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Newman is the antidote to Nietzsche

Friedrich Nietzsche (Getty)

I first came across the name John Henry Newman in primary school. The hymns Firmly I Believe and Truly and Praise to the Holiest were often sung at our school Masses. Later when I was in secondary school I read his Apologia and The Idea of a University. At that time I understood that he was a very significant Victorian figure. I only came to appreciate that he is moreover an original theological thinker of great magnitude when I started to read German theology. The Germans love Newman!

Joseph Ratzinger described Newman as one of the heroes for his generation of seminarians. Newman’s most significant publications, including the Grammar of Assent and Essay on the Development of Doctrine, were translated into German by Theodor Haecker, who was a friend of Hans and Sophie Scholl, the martyrs of the White Rose movement. It was actually Newman’s work on conscience that inspired the White Rose students to resist the Nazis. Gottlieb Söhngen, who was the young

Fr Ratzinger’s doctoral supervisor, wrote: “Newman inspired us Germans as if he were one of ours and as if he had written especially for us, without this taking anything from his significance for the Christianity of England and the rest of the world.” Ratzinger wrote: “Newman taught us to think historically in theology”; “his teaching on conscience became an important foundation for theological personalism”; and “it was from Newman that we learned to understand the primacy of the pope”.

For Newman, the pope was not an absolute monarch or dictator, but someone more like a constitutional monarch whose actions and judgments were circumscribed by a constitution. But in this case the “constitution” was Scripture and Tradition. Ratzinger also praised Newman for understanding the importance of doctrine. That is, as he expressed the principle: “Christianity is based on the objectivity of dogma.” It was precisely Newman’s arrival at this conclusion that necessitated his break from Protestantism.

With his idea of conscience, Newman made a significant contribution to moral theology; with his treatment of the papacy, he developed a major topic in ecclesiology and helped to protect Catholics from embarrassing maximalist interpretations of the doctrine of papal infallibility. With his work on the development of doctrine, especially his criteria for distinguishing legitimate from illegitimate doctrinal developments, Newman addressed a contemporary hot issue in dogmatic theology, allowing that history plays a role in doctrinal development without jettisoning tradition and landing Catholics in the ditch of historical relativism.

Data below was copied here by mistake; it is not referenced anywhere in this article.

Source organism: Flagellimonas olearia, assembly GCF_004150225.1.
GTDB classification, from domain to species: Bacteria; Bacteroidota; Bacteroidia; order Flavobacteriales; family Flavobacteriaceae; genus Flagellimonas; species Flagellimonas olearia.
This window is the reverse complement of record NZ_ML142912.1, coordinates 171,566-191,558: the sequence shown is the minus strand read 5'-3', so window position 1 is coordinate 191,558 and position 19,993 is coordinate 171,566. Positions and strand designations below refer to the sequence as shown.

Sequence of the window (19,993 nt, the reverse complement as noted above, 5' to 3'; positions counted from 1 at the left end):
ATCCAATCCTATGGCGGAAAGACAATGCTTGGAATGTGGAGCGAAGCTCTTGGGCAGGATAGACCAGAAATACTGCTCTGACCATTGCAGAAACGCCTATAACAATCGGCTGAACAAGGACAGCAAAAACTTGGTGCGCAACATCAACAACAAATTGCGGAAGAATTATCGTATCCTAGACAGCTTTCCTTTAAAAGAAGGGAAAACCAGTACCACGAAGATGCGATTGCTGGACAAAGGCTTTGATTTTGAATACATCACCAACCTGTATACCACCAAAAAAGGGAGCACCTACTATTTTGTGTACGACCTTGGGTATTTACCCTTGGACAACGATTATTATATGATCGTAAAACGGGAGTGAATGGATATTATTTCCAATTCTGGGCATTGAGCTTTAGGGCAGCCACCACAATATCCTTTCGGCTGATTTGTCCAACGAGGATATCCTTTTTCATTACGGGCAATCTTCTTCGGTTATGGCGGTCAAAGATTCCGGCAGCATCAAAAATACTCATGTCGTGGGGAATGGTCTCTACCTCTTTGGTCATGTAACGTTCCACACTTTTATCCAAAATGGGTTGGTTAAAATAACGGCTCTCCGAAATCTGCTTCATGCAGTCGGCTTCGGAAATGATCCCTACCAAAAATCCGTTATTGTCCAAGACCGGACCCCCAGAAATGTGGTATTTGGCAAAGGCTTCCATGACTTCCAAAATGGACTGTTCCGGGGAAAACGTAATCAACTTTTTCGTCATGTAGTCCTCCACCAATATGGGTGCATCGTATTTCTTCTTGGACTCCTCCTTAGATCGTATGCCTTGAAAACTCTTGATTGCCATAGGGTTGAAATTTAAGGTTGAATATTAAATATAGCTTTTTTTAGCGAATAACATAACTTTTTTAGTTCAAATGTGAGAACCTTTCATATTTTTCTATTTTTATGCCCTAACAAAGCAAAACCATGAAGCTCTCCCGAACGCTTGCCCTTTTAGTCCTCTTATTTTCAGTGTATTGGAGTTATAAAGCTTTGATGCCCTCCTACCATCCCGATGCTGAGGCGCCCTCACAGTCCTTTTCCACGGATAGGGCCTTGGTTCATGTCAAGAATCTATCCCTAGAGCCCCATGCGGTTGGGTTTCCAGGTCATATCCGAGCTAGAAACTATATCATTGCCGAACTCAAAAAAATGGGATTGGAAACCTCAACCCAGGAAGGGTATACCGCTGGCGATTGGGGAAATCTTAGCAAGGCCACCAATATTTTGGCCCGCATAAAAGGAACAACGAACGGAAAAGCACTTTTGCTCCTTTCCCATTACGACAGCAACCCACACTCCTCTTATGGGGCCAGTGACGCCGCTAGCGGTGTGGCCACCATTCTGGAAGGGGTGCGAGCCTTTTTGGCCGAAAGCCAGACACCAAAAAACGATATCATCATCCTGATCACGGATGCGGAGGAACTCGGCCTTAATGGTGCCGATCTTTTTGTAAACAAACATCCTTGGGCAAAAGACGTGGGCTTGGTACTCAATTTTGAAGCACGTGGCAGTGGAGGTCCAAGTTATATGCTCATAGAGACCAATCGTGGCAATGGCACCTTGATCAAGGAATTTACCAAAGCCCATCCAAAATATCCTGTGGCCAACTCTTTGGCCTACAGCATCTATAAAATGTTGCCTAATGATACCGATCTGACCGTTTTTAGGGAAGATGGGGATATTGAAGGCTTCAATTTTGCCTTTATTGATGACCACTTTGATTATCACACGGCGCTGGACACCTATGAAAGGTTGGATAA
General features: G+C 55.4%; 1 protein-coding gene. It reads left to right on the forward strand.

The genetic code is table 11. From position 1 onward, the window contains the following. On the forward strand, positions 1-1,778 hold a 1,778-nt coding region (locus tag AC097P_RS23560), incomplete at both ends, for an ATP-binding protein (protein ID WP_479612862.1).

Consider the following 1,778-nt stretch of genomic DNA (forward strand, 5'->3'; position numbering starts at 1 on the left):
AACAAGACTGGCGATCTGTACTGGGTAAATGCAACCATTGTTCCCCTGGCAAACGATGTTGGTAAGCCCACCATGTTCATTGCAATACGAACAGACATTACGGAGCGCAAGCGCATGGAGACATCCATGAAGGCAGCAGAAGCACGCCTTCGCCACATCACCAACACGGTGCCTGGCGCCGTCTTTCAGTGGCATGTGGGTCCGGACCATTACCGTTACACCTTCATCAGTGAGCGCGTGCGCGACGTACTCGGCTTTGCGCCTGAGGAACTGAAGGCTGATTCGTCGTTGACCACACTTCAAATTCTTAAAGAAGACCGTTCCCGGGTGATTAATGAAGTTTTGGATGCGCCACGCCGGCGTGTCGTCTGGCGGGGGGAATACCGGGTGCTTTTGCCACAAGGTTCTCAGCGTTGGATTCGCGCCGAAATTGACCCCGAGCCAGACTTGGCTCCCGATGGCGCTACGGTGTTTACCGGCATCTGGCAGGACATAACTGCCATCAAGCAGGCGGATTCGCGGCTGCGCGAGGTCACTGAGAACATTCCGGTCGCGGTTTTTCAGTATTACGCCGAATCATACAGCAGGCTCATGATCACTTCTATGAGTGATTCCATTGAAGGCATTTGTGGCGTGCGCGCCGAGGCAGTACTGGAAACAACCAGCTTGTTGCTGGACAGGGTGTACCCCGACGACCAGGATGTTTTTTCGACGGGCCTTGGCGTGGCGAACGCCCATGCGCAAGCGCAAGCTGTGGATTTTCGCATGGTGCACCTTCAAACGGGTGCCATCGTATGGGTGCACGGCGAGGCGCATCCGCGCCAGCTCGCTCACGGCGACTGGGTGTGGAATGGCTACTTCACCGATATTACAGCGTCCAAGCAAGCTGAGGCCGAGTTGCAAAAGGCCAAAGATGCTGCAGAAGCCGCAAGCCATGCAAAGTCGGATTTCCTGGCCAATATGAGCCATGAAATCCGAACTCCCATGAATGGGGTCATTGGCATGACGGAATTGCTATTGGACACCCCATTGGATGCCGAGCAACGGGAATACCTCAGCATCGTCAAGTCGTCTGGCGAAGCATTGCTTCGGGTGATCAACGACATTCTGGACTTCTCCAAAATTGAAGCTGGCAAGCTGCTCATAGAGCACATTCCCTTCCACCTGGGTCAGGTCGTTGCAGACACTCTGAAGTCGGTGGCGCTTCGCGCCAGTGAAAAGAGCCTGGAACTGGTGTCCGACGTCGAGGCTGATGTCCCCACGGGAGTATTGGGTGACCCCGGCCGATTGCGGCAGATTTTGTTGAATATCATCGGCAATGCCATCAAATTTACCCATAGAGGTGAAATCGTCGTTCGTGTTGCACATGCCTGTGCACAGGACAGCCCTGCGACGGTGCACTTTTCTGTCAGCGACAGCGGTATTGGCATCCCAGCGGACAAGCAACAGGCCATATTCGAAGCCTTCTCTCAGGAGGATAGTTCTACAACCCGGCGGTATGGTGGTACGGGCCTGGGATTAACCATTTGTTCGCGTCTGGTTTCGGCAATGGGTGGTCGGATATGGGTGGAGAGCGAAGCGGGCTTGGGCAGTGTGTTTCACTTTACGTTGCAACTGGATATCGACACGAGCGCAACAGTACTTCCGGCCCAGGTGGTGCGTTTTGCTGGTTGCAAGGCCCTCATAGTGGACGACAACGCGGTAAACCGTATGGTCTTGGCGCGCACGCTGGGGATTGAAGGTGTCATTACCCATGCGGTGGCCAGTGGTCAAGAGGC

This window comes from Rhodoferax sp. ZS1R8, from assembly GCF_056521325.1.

Newman also made significant contributions to the field of theological anthropology with his emphasis on the importance of a pure heart for the love and reason relationship, and with his treatment of the illative sense (a mental faculty similar to intuition) in the faith and reason relationship. He also highlighted the place of the human imagination in spiritual development. The imagination had been a much neglected faculty of the human soul. Over the Christian centuries the intellect and will tended to get the lion’s share of academic analysis, but Newman understood the power of what is today called mythopoesis. There could be no CS Lewis or JRR Tolkien without a highly developed Christian imagination.

Newman also paid due attention to the heart as the site of the integration of all the soul’s faculties. Although some might assert that the heart is simply an organ that pumps blood around the body, what Newman called the heart was the place of integration within the human soul.

Just as some faculties of the soul are often over-looked, some transcendental properties of being (truth, goodness, beauty) can be neglected. Here too Newman was on to the problem and clearly understood the inter-relationship of all three and the indispensable importance of beauty in the liturgical context. He quite passionately opposed all forms of philistinism.

In many ways, but perhaps above all in his defence of beauty, and in his quest to integrate history into theology without falling into historical relativism, Newman was a precursor to two of the biggest names in 20th century Catholic theology: Hans Urs von Balthasar and Joseph Ratzinger. Like them he believed in the timelessness of truth.

Newman can also be read as an intellectual antidote to Nietzsche. As Söhngen noted, Newman understood the problem of an ethical atheism. He understood that contemporary atheism had become a dogma, that is, a lived reality of which one is convinced and for which one is willing to die. Newman grasped that one cannot defeat this kind of atheism with logic, only with a counter-narrative, a counter-theological anthropology, a counter-Christian humanism that is more intoxicating than anything else on offer in the intellectual salons (and today one would add, in the pop culture magazines).

For all of these reasons and more, this Victorian saint is a Doctor of the Church for the postmodern 21st century.

Professor Tracey Rowland is the St John Paul II Chair in Theology at the University of Notre Dame (Australia)